Centering helps you stay calm and grounded.
It's the worst nightmare for many people: You're about to give a speech before hundreds of people, and the speech could impact your career for years to come.
Performance experts and life coaches have told you, time and time again, that you should walk onstage excited and confident about this opportunity. But inside, you're a mess. You're shaking, sweating, and afraid you won't remember what you're supposed to talk about. As you walk onstage, your inner voice tells you that you're not ready, and you never will be.
Have you ever been in a situation like this? Have you been so stressed and nervous that you don't want to go through with the speech, the interview, or presentation? Have you ever wished you could find a way of managing and overcoming this 'performance stress'?
Well, there is an effective process that can help: It's called centering, and anyone can learn it. The technique basically helps you change stress into concentration, and it can take as long as you want it to – from 10 seconds to 10 minutes or more. In this article, we'll explain what it is, and how to do it.
Centering is a technique that originated, and is still used, in Aikido – one of the Japanese martial arts. Aikido is nonviolent, and is perhaps the most cerebral of all the self-defense arts. It literally means 'the way of unifying life energy.'
You may wonder how this is connected with stress. At its most basic level, stress is energy. And centering is a process that helps to manage energy.
One of the most fundamental principles of Aikido is learning to relax the mind during the stress caused while in a fight. In Aikido, when fighters approach attacks with confidence and directness instead of fear, they start down the path of mastering themselves.
They accomplish this by learning how to center.
If you stop and think for a moment about how stress affects you, you'll notice that you usually have a strong physical reaction when you're stressed. You may lift your shoulders, take short breaths (which means you use the upper parts of your lungs instead of the lower, deeper parts), your heart rate increases, and you may feel as if you're 'floating.'
Centering, on the other hand, is designed to bring you back down to earth. It helps you focus on the here and now, and doesn't allow outside concerns to intrude on your inner strength and calm. Centering helps you remain stable and grounded – something you would no doubt appreciate when you're about to go onstage to present.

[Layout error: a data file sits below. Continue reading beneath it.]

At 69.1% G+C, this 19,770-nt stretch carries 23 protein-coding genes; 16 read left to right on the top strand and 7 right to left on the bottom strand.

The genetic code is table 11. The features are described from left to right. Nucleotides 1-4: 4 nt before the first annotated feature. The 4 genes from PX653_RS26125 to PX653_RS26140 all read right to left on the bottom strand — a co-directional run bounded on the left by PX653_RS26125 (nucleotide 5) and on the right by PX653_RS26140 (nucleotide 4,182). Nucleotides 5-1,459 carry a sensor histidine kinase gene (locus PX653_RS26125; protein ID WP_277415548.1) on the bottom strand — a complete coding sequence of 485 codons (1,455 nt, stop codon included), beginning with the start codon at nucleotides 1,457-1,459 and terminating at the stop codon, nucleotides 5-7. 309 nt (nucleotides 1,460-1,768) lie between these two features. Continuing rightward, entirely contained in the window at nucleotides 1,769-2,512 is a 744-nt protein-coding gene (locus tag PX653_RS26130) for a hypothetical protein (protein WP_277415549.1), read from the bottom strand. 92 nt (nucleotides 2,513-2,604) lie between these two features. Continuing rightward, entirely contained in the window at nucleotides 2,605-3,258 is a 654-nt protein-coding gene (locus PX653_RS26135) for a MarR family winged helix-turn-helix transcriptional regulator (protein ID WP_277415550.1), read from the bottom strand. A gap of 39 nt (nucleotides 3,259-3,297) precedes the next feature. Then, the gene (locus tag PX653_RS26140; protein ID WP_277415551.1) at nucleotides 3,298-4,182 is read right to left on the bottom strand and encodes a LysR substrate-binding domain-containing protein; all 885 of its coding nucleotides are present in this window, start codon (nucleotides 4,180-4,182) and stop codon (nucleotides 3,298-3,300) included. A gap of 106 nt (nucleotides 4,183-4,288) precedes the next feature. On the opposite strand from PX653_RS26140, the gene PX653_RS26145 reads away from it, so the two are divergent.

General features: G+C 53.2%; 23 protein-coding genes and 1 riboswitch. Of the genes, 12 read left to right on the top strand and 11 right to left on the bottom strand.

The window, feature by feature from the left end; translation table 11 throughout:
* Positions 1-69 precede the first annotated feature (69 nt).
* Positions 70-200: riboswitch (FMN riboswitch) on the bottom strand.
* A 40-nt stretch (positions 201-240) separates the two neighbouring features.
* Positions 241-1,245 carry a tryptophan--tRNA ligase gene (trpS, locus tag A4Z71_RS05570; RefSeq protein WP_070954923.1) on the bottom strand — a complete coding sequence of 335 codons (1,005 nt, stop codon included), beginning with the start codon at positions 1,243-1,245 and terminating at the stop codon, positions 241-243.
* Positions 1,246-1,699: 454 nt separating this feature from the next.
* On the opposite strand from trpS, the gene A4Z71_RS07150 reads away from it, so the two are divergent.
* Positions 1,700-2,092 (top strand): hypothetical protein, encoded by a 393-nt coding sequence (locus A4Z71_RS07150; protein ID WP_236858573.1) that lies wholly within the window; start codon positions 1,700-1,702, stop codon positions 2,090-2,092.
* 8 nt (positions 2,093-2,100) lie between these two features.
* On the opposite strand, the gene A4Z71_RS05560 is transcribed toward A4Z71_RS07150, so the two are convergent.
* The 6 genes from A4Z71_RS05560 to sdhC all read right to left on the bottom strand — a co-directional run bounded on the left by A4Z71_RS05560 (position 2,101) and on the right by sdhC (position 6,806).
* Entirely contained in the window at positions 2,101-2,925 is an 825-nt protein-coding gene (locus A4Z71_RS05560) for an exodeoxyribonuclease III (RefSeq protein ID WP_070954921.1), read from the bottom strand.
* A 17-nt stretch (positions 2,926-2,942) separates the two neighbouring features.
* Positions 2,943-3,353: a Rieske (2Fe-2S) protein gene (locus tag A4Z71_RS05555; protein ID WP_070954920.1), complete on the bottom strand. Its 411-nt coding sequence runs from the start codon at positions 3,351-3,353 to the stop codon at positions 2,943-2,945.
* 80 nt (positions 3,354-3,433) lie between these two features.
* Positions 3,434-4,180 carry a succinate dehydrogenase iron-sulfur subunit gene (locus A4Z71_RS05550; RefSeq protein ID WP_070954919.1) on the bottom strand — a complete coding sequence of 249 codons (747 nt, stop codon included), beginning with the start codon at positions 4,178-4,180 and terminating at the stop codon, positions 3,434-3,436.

To help you center, you first have to learn how to focus on your breathing. Deep, abdominal breathing is best for relaxing you. If you're not familiar with deep breathing, try this: Sit down, take a deep breath in, and focus on letting the air fill up your stomach (or diaphragm). Don't move your chest – just breathe in, and let the air go down deeply into the center of your body. Exhale slowly and deliberately through your mouth.
Be clear about what you want to achieve, and focus on thinking positively about your outcome. For example, the affirmations you have in your head could be "The job is mine," or "I give great presentations." It could even be one word, such as "success," or "confidence."
There are three basic steps to centering.
Using the centering method confidently takes some practice. It's a good idea to start learning how to use it long before you actually have to do something stressful, like giving a speech, or interviewing for a job. Try the technique during situations that are stressful on a smaller scale – perhaps something you experience at work each day.
Once you've mastered the method, you can use it any time you feel stressed and out of control. It will also help you trust your ability to let your instincts take over in whatever you're about to do.
You can add your own variations to the centering technique. For instance, let's say you have to make a major decision this afternoon. You're stressed about it, and you know that once you sit down with your team to make the decision, your stress level is going to increase dramatically.
You can begin centering early in the day. Do the technique every time you start to feel yourself getting tense. For more on this, read our article on relaxation response.
To lengthen the process, try this:
There are several different ways to center, so find the process that works best for you.
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